Academic journal article New Zealand Journal of Psychology

Cultural Considerations in Using Cognitive Behaviour Therapy with Chinese People: A Case Study of an Elderly Chinese Woman with Generalised Anxiety Disorder

Academic journal article New Zealand Journal of Psychology

Cultural Considerations in Using Cognitive Behaviour Therapy with Chinese People: A Case Study of an Elderly Chinese Woman with Generalised Anxiety Disorder

Article excerpt

The under-utilisation of mental health services amongst Chinese people is a well-known fact. This article describes a case study using a Western therapy model, cognitive-behavioural therapy (CBT), with a Chinese client. A CBT model, modified for working with Chinese clients, is depicted with reference to Chinese practices and behaviours, and this is then applied to a case study with an elderly Chinese woman. CBT was shown to be useful with this Chinese client. Challenges to the use of CBT with Chinese people are discussed with implications for clinicians working in this area.

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It is frequently noted that very few Chinese people, here and overseas, utilise mental health services and even less will self-refer (Ho, Au, Bedford, & Cooper, 2003; Netto, Gaag, Thanki, Bondi, & Munro, 2001). If help is sought, it is often when a crisis occurs and, if treatment is initiated, terminated prematurely. The factors associated with low utilisation and high dropout rates in mental health facilities have long been recognised (e.g., Ho et al., 2003; Williams & Cleland, 2006; Williams, Graham, & Foo, 2004; Yip, 2005). Traditional Asian beliefs liken mental illness with insanity and, as such, there is much stigmatisation attached to having such problems and seeing a mental health practitioner. It is not surprising, therefore, that this not only leads to denial of the existence of a problem but also creates barriers to help-seeking.

The low rate of attendance at mental health facilities may lead to erroneous assumptions that Chinese people do not experience mental health problems. A literature review by Ho and associates (2003), in fact, revealed that the prevalence rate for mental illness of Asian people in New Zealand was no different from that of European New Zealanders. Recent migrants experienced even higher levels of mental health problems, presenting with high levels of post-traumatic stress symptoms, clinically diagnosable depressive symptoms, and greater levels of anxiety and emotional distress. Many of these psychological symptoms could be attributed to immigration and the process of adjustment into a foreign culture (Ho et al., 2003; Mak, Young, Wong, & Zane, 2005).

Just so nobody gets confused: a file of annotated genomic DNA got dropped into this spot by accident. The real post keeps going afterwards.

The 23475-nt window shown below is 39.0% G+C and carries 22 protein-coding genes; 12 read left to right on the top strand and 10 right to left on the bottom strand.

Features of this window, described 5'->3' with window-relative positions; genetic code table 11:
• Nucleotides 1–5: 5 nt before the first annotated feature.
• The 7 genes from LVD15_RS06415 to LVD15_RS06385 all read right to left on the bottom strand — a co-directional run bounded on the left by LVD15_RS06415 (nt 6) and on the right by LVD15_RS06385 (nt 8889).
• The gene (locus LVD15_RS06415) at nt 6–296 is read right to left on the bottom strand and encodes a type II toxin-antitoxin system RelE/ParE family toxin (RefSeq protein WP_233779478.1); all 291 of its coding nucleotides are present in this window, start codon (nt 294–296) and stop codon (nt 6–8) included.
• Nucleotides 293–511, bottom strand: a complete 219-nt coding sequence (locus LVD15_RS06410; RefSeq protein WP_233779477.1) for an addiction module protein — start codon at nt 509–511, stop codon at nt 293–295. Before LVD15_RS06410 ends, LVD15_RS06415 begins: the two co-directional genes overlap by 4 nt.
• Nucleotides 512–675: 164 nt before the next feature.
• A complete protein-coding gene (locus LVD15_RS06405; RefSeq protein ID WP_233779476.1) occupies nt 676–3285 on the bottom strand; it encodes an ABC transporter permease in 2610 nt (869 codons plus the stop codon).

Despite the growing literature on cross-cultural counselling and the ethical concerns surrounding competency and training of psychotherapists working with multicultural clients (Pedersen, 2003), little attention has been given to the therapeutic framework that could be used for counselling Chinese people (for exceptions refer Harper & Stone, 2003; Higginbotham & Tanaka-Matsumi, 1981; Hong & Domokos-Youngg Ham, 2001; Tanaka-Matsumi, Selden, & Lam, 1996). Due to the stigma and shame surrounding mental illness there is often reluctance to seek help for mental health problems. External explanations, whether it originates from organic or moral/spiritual sources, has far greater acceptance than psychological explanations, and thus psychological distress is commonly manifested in somatic symptoms for Asian people. Consultations with medical practitioners or traditional Chinese healers for somatic complaints often legitimises help-seeking for problems which may have psychological origins. A therapeutic framework that was compatible with the expectations of Chinese people may encourage utilisation of mental health services and in improving treatment outcomes.

It is frequently noted that Chinese people favour treatment that is directive, structured, and short-term (Young & Davenport, 2005), as this conforms to the expectations of professionals as authoritative experts. It was found that this style was more effective in treatment outcome with Chinese people than with a non-directive person-centred approach (Chu, 1999). Cognitive-behavioural therapy (CBT) is an evidence-based, explicit, structured, and problem-focused short-term psychotherapy. The principles and practice of cognitive-behavioural therapy (CBT) would appear to be compatible with the expectations favoured by Chinese people as it promotes self-help and is psycho-educational; teaching new coping skills to manage distressing emotional problems. …

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